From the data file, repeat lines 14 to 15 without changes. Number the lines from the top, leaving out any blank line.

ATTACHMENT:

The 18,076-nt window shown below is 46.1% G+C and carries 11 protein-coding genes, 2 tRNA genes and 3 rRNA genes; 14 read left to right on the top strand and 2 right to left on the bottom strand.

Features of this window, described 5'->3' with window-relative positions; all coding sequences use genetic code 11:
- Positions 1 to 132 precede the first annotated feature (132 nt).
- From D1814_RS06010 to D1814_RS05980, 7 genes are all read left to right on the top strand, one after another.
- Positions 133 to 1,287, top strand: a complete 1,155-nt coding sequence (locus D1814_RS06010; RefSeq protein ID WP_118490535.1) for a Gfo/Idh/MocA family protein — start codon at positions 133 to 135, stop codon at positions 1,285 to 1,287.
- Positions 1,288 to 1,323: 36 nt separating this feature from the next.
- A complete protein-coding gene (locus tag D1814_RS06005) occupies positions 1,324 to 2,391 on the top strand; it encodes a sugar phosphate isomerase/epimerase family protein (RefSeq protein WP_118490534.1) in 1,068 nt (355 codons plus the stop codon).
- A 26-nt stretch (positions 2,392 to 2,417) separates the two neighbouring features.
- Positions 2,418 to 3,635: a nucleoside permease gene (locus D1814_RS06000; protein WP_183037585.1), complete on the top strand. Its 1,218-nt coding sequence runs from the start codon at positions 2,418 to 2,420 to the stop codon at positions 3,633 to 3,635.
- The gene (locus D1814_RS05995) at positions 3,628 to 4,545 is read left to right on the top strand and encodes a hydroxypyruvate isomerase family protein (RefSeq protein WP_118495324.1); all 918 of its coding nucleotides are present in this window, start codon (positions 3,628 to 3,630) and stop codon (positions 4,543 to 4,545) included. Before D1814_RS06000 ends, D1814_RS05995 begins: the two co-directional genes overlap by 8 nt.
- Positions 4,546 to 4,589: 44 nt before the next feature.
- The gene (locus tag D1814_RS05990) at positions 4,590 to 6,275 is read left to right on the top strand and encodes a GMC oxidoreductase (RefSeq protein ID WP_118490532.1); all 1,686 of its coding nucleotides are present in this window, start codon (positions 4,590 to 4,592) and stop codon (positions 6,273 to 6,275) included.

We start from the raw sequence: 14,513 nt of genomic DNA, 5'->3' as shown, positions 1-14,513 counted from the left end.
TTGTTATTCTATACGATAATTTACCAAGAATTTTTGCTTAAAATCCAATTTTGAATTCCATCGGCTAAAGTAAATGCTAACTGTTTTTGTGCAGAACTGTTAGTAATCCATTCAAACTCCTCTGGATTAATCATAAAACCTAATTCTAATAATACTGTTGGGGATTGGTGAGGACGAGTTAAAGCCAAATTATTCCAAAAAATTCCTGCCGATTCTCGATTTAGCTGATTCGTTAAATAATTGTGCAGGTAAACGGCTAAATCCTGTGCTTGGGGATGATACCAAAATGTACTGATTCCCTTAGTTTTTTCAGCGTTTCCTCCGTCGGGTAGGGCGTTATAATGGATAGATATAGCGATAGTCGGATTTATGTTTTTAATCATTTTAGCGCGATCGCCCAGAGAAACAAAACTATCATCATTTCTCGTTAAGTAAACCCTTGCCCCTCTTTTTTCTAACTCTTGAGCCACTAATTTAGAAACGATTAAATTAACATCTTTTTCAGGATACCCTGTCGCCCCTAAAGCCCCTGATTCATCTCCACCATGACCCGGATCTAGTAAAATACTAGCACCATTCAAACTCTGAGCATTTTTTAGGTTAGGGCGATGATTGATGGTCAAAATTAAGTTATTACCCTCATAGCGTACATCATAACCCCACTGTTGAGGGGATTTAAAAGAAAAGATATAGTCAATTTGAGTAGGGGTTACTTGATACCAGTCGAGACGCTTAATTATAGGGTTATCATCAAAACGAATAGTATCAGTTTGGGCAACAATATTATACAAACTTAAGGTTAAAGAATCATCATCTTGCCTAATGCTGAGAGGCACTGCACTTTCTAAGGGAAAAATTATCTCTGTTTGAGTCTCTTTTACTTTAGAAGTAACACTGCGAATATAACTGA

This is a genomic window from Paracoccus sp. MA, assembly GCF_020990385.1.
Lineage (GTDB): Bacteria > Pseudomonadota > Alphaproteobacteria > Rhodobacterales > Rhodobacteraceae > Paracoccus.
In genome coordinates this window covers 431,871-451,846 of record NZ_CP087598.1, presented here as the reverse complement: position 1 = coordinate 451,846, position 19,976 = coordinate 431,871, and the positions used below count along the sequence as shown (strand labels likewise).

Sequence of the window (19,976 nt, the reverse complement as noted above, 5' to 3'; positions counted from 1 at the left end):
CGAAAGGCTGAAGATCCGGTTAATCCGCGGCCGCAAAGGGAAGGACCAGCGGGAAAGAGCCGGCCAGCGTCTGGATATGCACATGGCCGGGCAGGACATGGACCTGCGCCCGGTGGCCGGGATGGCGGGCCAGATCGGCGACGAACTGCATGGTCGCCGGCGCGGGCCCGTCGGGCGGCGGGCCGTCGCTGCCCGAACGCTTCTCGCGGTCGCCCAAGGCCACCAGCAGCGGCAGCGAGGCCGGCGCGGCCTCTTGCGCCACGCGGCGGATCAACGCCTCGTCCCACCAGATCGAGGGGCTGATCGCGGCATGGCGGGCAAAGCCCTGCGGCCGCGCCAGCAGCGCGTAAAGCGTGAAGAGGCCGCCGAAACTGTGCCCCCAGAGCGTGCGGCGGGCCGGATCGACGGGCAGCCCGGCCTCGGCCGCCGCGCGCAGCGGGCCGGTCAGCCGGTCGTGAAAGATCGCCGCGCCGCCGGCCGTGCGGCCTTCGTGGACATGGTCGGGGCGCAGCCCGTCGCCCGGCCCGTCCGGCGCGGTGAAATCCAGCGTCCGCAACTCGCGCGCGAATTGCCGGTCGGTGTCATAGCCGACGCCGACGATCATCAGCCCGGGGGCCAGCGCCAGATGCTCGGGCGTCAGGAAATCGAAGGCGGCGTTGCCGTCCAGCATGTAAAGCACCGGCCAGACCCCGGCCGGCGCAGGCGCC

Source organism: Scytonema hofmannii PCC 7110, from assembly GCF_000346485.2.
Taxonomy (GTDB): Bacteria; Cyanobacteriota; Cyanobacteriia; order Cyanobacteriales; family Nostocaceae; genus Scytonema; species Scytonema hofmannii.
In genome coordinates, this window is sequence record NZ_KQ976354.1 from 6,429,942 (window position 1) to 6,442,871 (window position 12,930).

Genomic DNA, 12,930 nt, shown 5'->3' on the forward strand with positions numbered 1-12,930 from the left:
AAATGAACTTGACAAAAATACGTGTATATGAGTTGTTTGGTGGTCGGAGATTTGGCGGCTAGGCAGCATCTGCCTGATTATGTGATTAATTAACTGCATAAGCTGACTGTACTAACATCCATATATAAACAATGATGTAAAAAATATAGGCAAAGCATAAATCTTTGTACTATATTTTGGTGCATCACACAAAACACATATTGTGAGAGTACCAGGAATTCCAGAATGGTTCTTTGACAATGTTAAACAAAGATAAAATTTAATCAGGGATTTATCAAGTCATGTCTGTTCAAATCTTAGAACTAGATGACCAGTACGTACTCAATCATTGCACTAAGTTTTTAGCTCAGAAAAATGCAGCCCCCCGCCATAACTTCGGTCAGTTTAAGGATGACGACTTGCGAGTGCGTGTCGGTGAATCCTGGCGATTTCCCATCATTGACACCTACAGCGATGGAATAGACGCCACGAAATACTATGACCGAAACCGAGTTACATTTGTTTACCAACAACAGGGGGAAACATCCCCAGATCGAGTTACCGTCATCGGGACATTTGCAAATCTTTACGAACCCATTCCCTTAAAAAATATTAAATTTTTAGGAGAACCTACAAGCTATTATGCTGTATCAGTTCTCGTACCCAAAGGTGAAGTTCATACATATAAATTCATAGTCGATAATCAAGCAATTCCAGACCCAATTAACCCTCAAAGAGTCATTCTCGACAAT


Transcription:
TTGTTATTCTATACGATAATTTACCAAGAATTTTTGCTTAAAATCCAATTTTGAATTCCATCGGCTAAAGTAAATGCTAACTGTTTTTGTGCAGAACTGTTAGTAATCCATTCAAACTCCTCTGGATTAATCATAAAACCTAATTCTAATAATACTGTTGGGGATTGGTGAGGACGAGTTAAAGCCAAATTATTCCAAAAAATTCCTGCCGATTCTCGATTTAGCTGATTCGTTAAATAATTGTGCAGGTAAACGGCTAAATCCTGTGCTTGGGGATGATACCAAAATGTACTGATTCCCTTAGTTTTTTCAGCGTTTCCTCCGTCGGGTAGGGCGTTATAATGGATAGATATAGCGATAGTCGGATTTATGTTTTTAATCATTTTAGCGCGATCGCCCAGAGAAACAAAACTATCATCATTTCTCGTTAAGTAAACCCTTGCCCCTCTTTTTTCTAACTCTTGAGCCACTAATTTAGAAACGATTAAATTAACATCTTTTTCAGGATACCCTGTCGCCCCTAAAGCCCCTGATTCATCTCCACCATGACCCGGATCTAGTAAAATACTAGCACCATTCAAACTCTGAGCATTTTTTAGGTTAGGGCGATGATTGATGGTCAAAATTAAGTTATTACCCTCATAGCGTACATCATAACCCCACTGTTGAGGGGATTTAAAAGAAAAGATATAGTCAATTTGAGTAGGGGTTACTTGATACCAGTCGAGACGCTTAATTATAGGGTTATCATCAAAACGAATAGTATCAGTTTGGGCAACAATATTATACAAACTTAAGGTTAAAGAATCATCATCTTGCCTAATGCTGAGAGGCACTGCACTTTCTAAGGGAAAAATTATCTCTGTTTGAGTCTCTTTTACTTTAGAAGTAACACTGCGAATATAACTGA

This is a genomic window from Paracoccus sp. MA, assembly GCF_020990385.1.